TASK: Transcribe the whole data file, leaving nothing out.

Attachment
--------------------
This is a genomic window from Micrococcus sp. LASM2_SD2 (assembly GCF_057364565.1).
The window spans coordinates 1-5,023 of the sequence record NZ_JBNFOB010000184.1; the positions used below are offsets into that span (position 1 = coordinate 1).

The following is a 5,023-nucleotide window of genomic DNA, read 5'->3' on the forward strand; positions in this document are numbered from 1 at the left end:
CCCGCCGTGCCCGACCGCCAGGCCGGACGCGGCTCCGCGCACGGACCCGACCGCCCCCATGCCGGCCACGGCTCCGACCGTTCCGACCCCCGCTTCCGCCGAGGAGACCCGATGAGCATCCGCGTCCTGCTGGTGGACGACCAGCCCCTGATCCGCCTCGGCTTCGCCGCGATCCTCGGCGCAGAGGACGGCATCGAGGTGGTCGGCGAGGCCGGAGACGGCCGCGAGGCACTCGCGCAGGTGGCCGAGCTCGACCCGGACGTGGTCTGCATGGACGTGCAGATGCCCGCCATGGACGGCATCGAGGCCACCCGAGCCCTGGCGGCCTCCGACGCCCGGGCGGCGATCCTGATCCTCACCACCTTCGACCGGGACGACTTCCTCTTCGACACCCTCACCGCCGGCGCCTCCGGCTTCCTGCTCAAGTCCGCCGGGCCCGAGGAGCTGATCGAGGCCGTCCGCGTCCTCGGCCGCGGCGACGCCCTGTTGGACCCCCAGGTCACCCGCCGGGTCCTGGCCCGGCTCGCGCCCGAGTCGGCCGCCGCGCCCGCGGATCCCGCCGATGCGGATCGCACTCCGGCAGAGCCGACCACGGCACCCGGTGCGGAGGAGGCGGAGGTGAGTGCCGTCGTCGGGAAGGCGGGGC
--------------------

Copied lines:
This is a genomic window from Micrococcus sp. LASM2_SD2 (assembly GCF_057364565.1).
The window spans coordinates 1-5,023 of the sequence record NZ_JBNFOB010000184.1; the positions used below are offsets into that span (position 1 = coordinate 1).

The following is a 5,023-nucleotide window of genomic DNA, read 5'->3' on the forward strand; positions in this document are numbered from 1 at the left end:
CCCGCCGTGCCCGACCGCCAGGCCGGACGCGGCTCCGCGCACGGACCCGACCGCCCCCATGCCGGCCACGGCTCCGACCGTTCCGACCCCCGCTTCCGCCGAGGAGACCCGATGAGCATCCGCGTCCTGCTGGTGGACGACCAGCCCCTGATCCGCCTCGGCTTCGCCGCGATCCTCGGCGCAGAGGACGGCATCGAGGTGGTCGGCGAGGCCGGAGACGGCCGCGAGGCACTCGCGCAGGTGGCCGAGCTCGACCCGGACGTGGTCTGCATGGACGTGCAGATGCCCGCCATGGACGGCATCGAGGCCACCCGAGCCCTGGCGGCCTCCGACGCCCGGGCGGCGATCCTGATCCTCACCACCTTCGACCGGGACGACTTCCTCTTCGACACCCTCACCGCCGGCGCCTCCGGCTTCCTGCTCAAGTCCGCCGGGCCCGAGGAGCTGATCGAGGCCGTCCGCGTCCTCGGCCGCGGCGACGCCCTGTTGGACCCCCAGGTCACCCGCCGGGTCCTGGCCCGGCTCGCGCCCGAGTCGGCCGCCGCGCCCGCGGATCCCGCCGATGCGGATCGCACTCCGGCAGAGCCGACCACGGCACCCGGTGCGGAGGAGGCGGAGGTGAGTGCCGTCGTCGGGAAGGCGGGGC